1978. Poem by Tara Schley


Before: my Uncle, Dr. Stephen Lowe was murdered
in a home invasion in Prince George, B.C.

by a teenage neighbour,

I was told later the neighbour did it for money for drugs, something, before that my Mother owned a beauty salon.

It was nineteen seventy-eight,

I was four years old at the time. Many mornings after
the sitter dropped my sister off at her elementary school,

we'd go to the thrift store.

The sitter would browse the clothing, I'd gaze at the
glass display cabinet at the check out counter that was

filled with costume jewellery,

bobbles, bits and bobs, curiosities, trinkets.
Trying to find a treasure to spend my $1.00 on.

There was always a beautiful lady there.

Maybe she owned the store. Maybe she was an employee.I was only four, that information, unknown.

The beautiful thrift store lady

was tall, to a four year old anyways. She dressed in flowing dresses pattered of bright big flowers, she made a soft

wind on my face when she swooshed by.

She was never without multiple wrist bangles that would clink when she moved her arms and hands.

Clink, clink, clink.

Her hair was a large crown of dark shiny curls that bounced when she moved her head. Her skin glowed warmth and

shimmered in the light.

The thrift store lady didn't just speak to me, she conversed with me like I was an adult and just possibly she cared what I had to say.

The nice thrift store lady

would give me discounts on the bobbles, jewellery, treasures I wanted if they were more than my $1.00. Up to 50% off.

Always she smelled wonderful.

When she swooshed & clinked by me, she took the musty, dusty faint mildew odour of the thrift store away.

I was a four year old in love, enthralled.

One day, I told my babysitter when we were back in her car,
that I was going to look just like the thrift store lady

when I was a grown lady.

The sitters eyes went wide. Shocked. She laughed and told me I
couldn't look like her as I had white skin and she was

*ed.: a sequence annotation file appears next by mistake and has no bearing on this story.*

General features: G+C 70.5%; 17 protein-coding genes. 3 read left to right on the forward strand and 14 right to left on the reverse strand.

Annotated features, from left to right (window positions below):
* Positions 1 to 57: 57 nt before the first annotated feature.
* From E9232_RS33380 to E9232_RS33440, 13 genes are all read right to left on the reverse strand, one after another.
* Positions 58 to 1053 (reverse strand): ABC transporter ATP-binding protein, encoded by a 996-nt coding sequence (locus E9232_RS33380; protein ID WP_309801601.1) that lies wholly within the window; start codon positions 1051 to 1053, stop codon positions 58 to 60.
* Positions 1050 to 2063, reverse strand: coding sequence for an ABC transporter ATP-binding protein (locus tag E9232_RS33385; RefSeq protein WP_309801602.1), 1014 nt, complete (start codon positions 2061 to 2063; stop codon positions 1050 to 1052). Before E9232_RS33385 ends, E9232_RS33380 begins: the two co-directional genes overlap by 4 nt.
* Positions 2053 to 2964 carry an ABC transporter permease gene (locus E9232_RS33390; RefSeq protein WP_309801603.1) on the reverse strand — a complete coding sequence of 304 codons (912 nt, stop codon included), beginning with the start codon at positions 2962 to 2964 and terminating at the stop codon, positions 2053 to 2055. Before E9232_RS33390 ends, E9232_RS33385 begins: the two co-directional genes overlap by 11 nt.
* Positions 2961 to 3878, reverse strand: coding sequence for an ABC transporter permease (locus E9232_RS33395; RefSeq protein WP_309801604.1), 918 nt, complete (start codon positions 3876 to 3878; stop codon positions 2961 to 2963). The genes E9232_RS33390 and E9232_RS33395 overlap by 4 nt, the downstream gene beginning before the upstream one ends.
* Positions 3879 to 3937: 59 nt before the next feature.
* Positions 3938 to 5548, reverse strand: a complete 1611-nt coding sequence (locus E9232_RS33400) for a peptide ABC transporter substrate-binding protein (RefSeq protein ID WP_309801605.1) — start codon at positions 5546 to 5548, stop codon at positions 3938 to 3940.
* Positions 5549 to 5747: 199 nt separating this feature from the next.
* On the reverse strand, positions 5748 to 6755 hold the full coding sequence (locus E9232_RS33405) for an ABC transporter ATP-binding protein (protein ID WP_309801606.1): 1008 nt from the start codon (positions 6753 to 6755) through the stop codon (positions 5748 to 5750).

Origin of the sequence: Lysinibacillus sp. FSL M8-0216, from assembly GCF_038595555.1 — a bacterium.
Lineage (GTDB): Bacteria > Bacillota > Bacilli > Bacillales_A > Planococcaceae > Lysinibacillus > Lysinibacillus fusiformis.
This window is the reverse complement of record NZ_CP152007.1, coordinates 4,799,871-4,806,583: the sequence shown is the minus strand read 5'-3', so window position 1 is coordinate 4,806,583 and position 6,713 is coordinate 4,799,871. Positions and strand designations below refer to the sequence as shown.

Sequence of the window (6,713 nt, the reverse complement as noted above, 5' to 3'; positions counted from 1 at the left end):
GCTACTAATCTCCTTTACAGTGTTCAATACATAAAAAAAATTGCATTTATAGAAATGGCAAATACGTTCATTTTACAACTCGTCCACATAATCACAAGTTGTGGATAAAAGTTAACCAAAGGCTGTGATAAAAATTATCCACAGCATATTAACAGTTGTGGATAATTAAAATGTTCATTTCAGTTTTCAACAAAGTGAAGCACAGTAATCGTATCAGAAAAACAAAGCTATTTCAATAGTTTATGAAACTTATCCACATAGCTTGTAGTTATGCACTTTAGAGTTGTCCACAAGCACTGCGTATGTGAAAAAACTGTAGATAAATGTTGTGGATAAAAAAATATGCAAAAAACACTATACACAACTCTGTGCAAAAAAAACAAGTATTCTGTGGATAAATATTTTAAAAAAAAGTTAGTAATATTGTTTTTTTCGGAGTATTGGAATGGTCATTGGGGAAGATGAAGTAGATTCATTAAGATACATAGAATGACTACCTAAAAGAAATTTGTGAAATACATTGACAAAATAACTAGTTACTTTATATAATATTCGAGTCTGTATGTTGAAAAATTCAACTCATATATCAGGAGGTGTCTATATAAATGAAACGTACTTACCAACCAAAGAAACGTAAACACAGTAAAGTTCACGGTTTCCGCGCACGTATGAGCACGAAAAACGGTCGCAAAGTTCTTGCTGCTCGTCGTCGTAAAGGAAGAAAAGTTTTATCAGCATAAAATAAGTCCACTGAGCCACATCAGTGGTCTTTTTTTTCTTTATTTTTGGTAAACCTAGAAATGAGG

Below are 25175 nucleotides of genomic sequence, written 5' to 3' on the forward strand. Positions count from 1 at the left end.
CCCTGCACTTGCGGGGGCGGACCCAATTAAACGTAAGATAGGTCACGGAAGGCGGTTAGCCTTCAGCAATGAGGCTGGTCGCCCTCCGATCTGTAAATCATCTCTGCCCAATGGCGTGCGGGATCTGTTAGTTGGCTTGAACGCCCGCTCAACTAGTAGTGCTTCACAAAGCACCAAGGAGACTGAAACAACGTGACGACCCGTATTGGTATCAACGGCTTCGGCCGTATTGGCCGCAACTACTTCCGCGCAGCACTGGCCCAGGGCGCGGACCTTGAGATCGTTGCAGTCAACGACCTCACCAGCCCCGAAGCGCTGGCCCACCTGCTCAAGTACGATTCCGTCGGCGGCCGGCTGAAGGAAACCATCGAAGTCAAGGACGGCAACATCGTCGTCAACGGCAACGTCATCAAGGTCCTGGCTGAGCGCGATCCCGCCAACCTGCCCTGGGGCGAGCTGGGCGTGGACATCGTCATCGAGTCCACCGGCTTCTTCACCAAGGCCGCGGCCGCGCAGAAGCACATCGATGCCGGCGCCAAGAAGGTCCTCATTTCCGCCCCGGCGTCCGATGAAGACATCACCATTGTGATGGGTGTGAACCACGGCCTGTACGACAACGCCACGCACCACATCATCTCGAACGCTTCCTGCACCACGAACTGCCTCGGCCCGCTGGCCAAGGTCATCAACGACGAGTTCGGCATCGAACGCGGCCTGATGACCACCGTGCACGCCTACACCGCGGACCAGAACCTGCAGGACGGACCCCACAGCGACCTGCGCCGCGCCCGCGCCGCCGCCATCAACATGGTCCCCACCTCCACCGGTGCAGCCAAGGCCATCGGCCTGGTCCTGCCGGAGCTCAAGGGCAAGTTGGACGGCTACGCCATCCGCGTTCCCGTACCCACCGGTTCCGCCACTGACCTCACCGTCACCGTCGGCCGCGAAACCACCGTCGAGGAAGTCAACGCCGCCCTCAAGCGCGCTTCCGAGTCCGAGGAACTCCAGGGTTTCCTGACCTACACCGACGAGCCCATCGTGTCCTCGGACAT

'Black'. I started to cry

from that new information.She scolded me, told me that I
didn't want black skin, anyways, that white was better.

told me to stop being silly.

When we arrived home I stared at my tear stained face in the mirror. Really seeing for the first time my skin.

My skin was white

and it couldn't ever be black like the sitter said the thrift shop ladies
skin was. My skin didn't look 'better' to me. Again, I cried. I thought

we could change our skin colour

like my Mother changed the ladies hair colour in her salon. Later my Mother, the sitter laughed in the kitchen.

Not long after that my Uncle was murdered,

my Father lost the business they were partners in, my Mother
sold her beauty salon, they sold our family home.

We moved away

to where my Father obtained employment. I never saw the beautiful and nice thrift store lady again. Though she

has remained the most beautiful lady I've seen.

Her hair, skin, bracelets, the soft wind from her flowing dresses
when she walked by etched in my memory and

I still wish to look like her.

The other day I smelled an essential oil candle. It took me back to being four years old, that thrift shop,

the thrift shop lady and her perfume.

Ah! Patchouli! That was in her perfume! A main fragrance ingredient but not the only fragrance note in it.

there still are others missing.

If I knew what the others were I'd make a perfume and I'd call it,
'After: 1979, a fragrance of a memory of a beautiful lady and

lost innocence'.

Tara Schley.

Thursday, December 23, 2021
Topic(s) of this poem: racism,race
A non-fiction poem.
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